An Adventure in Space and Time (2013)
An Adventure in Space and Time (2013)
Critic Consensus: Fun, clever, and eminently accessible, An Adventure in Space and Time offers entertaining viewing for Doctor Who newcomers and diehards alike.
An Adventure in Space and Time Photos
as William Hartnell
as Verity Lambert
as Waris Hussein
as Sydney Newman
as William Russell
as Jacqueline Hill
as Carole Ann Ford
as Heather Hartnell
as Delia Derbyshire
as Meryvn Pinfield
as Rex Tucker
as Richard Martin
as Peter Brachacki
as Douglas Camfield
as Donald Baverstock
as Patrick Troughton
as Peter Hawkins
Critic Reviews for An Adventure in Space and Time
As a story about how the past became the present (which makes us, in relation to its characters, people of the future), it is very much in line with its subject, and has been made with much the same mix of enchantment and suspense.
Gatiss has written several Doctor Who scripts, and it's striking to see how he adapts the story behind the story into a vintage Who tale: A tale of misfits triumphing over long odds.
It captures the chaos and experimental vibe that dominated early TV production.
Adventure aims for poignant but more often lands on solemn or maudlin.
There's a breezy propulsion to An Adventure in Space and Time - written by Sherlock's Mark Gatiss, a member of the Steven Moffat mafia - as it charts the evolution of Doctor Who and the invention of so many things beloved by Whovians the world over.
Audience Reviews for An Adventure in Space and Time
I admit that I never watched one episode of Dr.Who because I always thought that they were simply not good enough. I say that after watching An Adventure in Space and Time, this amazingly refreshing British television drama produced to celebrate the 50th anniversary of the science fiction series, I will revisit the first episodes of Doctor Who. To make a movie which tells the story of the show's creation with emphasis on the actor William Hartnell who portrayed the First Doctor, was challenging if you have in mind that there are many people like me who never watched it, and others who never heard of it (yes, billions in China have no idea who Dr.Who was) . One of the best things was that the screenplay was written by the Doctor Who and Sherlock writer Mark Gatiss, which gives us insider's story! I really have to say that I simply loved the movie! And the casting was really something... David Bradley, Jessica Raine, Sacha Dhawan, Lesley Manville and Brian Cox were real stars shinning the brightest possible way under the secure leadership of the director Terry McDonough. Real enjoyment to watch. I was pleased to learn as much as possible about 1966, and William Hartnell (David Bradley) as an actor and person. And everything starts with the end, where he insults a stagehand who calls him to the set, where the delay caused by his absence is noticed. Hartnell enters in costume, ready to film his last moments as the First Doctor and stands in front of the TARDIS console! If you want to see how a piece of history was made, with excellent actors, insider's screenplay and directing which was safe and secure to please the crowds, please, do not miss this one. Smooth, emotional, engaging and full with nostalgia and love.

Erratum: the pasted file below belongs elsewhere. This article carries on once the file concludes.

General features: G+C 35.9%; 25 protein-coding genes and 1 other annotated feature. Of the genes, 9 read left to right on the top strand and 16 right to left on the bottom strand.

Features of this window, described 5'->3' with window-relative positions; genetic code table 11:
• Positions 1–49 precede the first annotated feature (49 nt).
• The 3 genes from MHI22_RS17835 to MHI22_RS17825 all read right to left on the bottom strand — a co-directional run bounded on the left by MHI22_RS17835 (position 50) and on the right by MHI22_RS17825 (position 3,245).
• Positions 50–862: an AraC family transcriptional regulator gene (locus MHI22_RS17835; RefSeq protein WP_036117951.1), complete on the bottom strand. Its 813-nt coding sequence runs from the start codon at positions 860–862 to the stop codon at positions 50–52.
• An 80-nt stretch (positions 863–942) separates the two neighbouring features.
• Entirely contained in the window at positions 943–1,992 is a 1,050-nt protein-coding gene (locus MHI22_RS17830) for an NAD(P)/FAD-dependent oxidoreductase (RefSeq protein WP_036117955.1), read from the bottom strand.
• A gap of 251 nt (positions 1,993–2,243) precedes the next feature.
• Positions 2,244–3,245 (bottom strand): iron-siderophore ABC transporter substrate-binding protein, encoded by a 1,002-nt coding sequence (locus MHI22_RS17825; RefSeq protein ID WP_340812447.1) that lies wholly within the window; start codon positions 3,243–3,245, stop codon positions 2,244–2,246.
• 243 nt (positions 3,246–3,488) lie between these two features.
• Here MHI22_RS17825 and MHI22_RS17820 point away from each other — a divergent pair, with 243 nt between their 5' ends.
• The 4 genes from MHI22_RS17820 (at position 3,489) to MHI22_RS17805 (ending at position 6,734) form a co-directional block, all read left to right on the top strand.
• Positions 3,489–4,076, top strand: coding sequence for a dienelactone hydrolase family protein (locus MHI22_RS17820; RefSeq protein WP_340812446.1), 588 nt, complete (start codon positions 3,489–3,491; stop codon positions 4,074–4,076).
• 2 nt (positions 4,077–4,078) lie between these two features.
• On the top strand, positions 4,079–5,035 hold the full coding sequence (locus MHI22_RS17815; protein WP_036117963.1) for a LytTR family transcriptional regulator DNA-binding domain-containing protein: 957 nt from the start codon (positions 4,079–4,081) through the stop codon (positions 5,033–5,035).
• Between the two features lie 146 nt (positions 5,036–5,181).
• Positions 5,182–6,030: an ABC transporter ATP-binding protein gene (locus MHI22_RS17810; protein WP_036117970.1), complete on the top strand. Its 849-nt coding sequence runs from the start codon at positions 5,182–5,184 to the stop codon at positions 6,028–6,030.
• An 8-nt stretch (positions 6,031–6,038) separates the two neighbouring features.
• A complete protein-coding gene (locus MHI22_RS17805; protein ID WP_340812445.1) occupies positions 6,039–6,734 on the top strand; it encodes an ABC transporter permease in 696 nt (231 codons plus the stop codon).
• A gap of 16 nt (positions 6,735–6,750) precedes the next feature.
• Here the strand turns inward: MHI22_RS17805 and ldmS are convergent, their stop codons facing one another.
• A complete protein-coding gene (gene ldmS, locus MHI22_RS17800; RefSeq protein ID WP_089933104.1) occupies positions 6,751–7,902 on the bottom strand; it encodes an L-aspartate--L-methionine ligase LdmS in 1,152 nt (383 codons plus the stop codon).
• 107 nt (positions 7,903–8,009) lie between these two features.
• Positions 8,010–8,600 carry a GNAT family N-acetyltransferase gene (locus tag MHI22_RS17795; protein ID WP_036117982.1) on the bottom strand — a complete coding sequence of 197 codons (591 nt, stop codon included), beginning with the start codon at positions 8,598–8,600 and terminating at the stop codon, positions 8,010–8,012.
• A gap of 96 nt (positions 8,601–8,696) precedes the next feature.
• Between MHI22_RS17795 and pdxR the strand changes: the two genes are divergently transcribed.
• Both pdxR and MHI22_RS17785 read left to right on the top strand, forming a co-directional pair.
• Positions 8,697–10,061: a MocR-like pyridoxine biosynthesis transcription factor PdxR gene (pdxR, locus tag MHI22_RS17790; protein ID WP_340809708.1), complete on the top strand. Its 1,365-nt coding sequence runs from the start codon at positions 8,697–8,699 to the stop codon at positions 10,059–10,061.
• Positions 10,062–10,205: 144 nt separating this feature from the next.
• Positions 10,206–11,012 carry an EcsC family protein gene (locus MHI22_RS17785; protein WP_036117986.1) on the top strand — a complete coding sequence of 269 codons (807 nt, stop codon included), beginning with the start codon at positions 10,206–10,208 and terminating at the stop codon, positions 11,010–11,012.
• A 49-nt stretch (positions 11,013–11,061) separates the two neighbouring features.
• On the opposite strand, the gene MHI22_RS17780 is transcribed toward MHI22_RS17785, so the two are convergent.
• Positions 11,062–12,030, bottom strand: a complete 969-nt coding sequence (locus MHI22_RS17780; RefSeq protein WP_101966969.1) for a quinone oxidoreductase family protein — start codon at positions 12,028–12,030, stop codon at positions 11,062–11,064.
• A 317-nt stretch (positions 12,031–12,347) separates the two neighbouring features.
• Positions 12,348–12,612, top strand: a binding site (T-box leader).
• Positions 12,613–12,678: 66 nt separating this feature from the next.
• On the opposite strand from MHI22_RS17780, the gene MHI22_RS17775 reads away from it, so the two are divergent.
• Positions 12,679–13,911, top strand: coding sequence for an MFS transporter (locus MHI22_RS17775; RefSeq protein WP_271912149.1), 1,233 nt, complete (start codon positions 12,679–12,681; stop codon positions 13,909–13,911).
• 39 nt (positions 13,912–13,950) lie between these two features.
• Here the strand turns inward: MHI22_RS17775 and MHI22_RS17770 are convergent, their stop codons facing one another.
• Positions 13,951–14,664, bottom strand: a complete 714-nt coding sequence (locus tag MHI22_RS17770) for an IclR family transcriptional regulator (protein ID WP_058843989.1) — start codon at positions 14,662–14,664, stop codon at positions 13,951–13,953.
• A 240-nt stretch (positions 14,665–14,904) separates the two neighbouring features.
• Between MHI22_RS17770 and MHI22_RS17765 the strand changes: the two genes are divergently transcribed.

A thoughtful, handsomely produced, cleverly structured and absolutely wonderful piece of work. An excellent and outstanding movie. A poignant and insightful look into the creation of Doctor Who and the ups and downs of the men and women to try to make this legendary series work and succeeds well in making a good impression. A wonderfully funny, remarkable and terrific origin tale. One of the best television productions I have seen all year in 2013. The cast is truly superb, they give great love and dedication to the roles to make these characters shine. David Bradley is absolutely magnificent, his performance as William Hartnell is truly a gem. Bradley shines all the way through. Writer, Mark Gatiss's script and Director, Terry McDonough's craft, make this true television magic to watch. An effective, smart, moving and powerful movie.
In 1963, BBC Head of Serials Sydney Newman(Brian Cox) is looking to fill a time slot on Saturdays around 5:00 pm. Along that line of thought, he has a science fiction program in mind, to be produced by his former protege Verity Lambert(Jessica Raine). She in turn hires Waris Hussein(Sacha Dhawan) to be the show's first director and William Hartnell(David Bradley, who is superb), a veteran character actor who was looking for a change of pace, to be its star. All of which Newman approves of, just as long as there are no bug eyed monsters... "An Adventure in Space and Time" is a mostly inspired look at the early years of Doctor Who, saluting its heroes.(Sydney Newman also having developed "The Avengers," one of my other all-time favorite shows, makes him eligible for sainthood in my book.) Instead of dampening the magic of the show in this lively backstage look, this docudrama actually adds some magic of its own, while thankfully having little nostalgia for the time period involved. One part of that is the constant change involved with Doctor Who that William Hartnell who enjoyed a winter revival with the show felt increasingly worn down by, along with his poor health.(It's a nice touch that there are also mentions of some of his other roles.) That leads me into the only serious problem I have with this movie. From what has been written elsewhere but not really alluded to here, the Doctor was actually a co-lead character with Ian Chesterton in the first two years of the program, with Hartnell actually not being in a huge chunk in the serial 'The Keys of Marinus' from season one.
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